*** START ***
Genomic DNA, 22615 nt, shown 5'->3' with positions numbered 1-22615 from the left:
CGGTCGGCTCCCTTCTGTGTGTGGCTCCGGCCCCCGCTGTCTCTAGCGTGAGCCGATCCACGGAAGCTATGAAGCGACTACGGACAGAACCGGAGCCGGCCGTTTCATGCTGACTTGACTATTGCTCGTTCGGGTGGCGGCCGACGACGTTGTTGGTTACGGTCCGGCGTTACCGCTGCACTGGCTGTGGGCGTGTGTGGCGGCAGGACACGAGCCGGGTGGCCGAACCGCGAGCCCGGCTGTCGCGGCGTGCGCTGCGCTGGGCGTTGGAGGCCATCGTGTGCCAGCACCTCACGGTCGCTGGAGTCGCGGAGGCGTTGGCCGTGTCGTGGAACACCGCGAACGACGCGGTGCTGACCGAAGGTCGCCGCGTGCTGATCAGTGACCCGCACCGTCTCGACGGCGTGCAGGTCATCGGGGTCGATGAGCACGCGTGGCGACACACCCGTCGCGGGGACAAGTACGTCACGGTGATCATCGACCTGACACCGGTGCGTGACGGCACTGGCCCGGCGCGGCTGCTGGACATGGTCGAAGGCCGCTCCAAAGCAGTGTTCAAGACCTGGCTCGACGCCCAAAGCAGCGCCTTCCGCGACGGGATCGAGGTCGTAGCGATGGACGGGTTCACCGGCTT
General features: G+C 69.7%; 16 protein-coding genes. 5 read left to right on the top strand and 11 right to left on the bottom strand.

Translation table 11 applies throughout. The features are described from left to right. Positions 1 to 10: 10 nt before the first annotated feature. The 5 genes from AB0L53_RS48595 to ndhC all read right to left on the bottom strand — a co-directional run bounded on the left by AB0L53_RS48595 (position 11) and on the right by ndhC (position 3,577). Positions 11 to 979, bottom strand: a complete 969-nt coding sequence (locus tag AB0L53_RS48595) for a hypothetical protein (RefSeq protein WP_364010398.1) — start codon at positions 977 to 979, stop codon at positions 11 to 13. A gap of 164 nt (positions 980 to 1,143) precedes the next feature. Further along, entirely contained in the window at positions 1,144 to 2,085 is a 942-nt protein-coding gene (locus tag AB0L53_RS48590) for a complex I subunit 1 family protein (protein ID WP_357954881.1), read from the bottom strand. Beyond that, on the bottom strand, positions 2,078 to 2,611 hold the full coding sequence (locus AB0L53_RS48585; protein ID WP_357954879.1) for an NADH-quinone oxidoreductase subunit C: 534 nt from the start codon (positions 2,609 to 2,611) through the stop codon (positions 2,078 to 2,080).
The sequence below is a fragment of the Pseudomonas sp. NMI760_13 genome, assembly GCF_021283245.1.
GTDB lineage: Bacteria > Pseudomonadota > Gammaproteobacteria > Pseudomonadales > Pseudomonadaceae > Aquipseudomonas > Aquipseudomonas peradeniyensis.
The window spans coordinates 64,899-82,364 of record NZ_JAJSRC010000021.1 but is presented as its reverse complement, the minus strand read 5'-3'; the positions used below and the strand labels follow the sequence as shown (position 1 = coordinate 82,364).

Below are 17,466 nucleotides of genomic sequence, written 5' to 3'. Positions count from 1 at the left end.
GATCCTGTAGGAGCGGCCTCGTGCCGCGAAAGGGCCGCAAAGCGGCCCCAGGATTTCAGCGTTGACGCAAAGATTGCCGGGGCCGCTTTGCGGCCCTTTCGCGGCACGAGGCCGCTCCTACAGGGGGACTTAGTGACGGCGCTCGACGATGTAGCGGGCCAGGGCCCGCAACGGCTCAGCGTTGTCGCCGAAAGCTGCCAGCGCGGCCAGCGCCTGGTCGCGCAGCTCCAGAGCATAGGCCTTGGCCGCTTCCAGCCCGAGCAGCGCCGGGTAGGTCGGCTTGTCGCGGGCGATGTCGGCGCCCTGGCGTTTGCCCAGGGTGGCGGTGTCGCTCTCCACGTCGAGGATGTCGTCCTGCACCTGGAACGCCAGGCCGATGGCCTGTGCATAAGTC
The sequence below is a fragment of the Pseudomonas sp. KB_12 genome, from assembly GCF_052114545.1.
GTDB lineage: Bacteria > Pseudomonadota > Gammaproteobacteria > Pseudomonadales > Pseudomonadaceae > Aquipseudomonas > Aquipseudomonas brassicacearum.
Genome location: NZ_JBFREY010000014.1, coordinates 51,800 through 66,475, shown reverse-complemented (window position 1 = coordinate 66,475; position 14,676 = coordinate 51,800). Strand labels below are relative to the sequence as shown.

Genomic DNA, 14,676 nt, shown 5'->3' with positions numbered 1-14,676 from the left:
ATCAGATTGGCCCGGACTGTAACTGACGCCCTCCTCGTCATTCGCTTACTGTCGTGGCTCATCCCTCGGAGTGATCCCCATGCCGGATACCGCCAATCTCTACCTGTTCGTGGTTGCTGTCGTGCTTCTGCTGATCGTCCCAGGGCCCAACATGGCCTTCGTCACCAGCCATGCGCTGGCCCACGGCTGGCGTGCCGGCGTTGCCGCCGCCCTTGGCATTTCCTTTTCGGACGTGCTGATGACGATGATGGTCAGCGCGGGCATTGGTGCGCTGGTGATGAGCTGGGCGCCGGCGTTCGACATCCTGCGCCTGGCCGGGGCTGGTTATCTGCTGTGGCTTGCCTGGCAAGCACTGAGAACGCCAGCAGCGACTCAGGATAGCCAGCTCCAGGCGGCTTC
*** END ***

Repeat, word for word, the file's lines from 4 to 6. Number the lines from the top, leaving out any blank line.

Translation table 11 applies throughout. The features are described from left to right. Positions 1 to 10: 10 nt before the first annotated feature. The 5 genes from AB0L53_RS48595 to ndhC all read right to left on the bottom strand — a co-directional run bounded on the left by AB0L53_RS48595 (position 11) and on the right by ndhC (position 3,577). Positions 11 to 979, bottom strand: a complete 969-nt coding sequence (locus tag AB0L53_RS48595) for a hypothetical protein (RefSeq protein WP_364010398.1) — start codon at positions 977 to 979, stop codon at positions 11 to 13. A gap of 164 nt (positions 980 to 1,143) precedes the next feature. Further along, entirely contained in the window at positions 1,144 to 2,085 is a 942-nt protein-coding gene (locus tag AB0L53_RS48590) for a complex I subunit 1 family protein (protein ID WP_357954881.1), read from the bottom strand. Beyond that, on the bottom strand, positions 2,078 to 2,611 hold the full coding sequence (locus AB0L53_RS48585; protein ID WP_357954879.1) for an NADH-quinone oxidoreductase subunit C: 534 nt from the start codon (positions 2,609 to 2,611) through the stop codon (positions 2,078 to 2,080).
The sequence below is a fragment of the Pseudomonas sp. NMI760_13 genome, assembly GCF_021283245.1.
GTDB lineage: Bacteria > Pseudomonadota > Gammaproteobacteria > Pseudomonadales > Pseudomonadaceae > Aquipseudomonas > Aquipseudomonas peradeniyensis.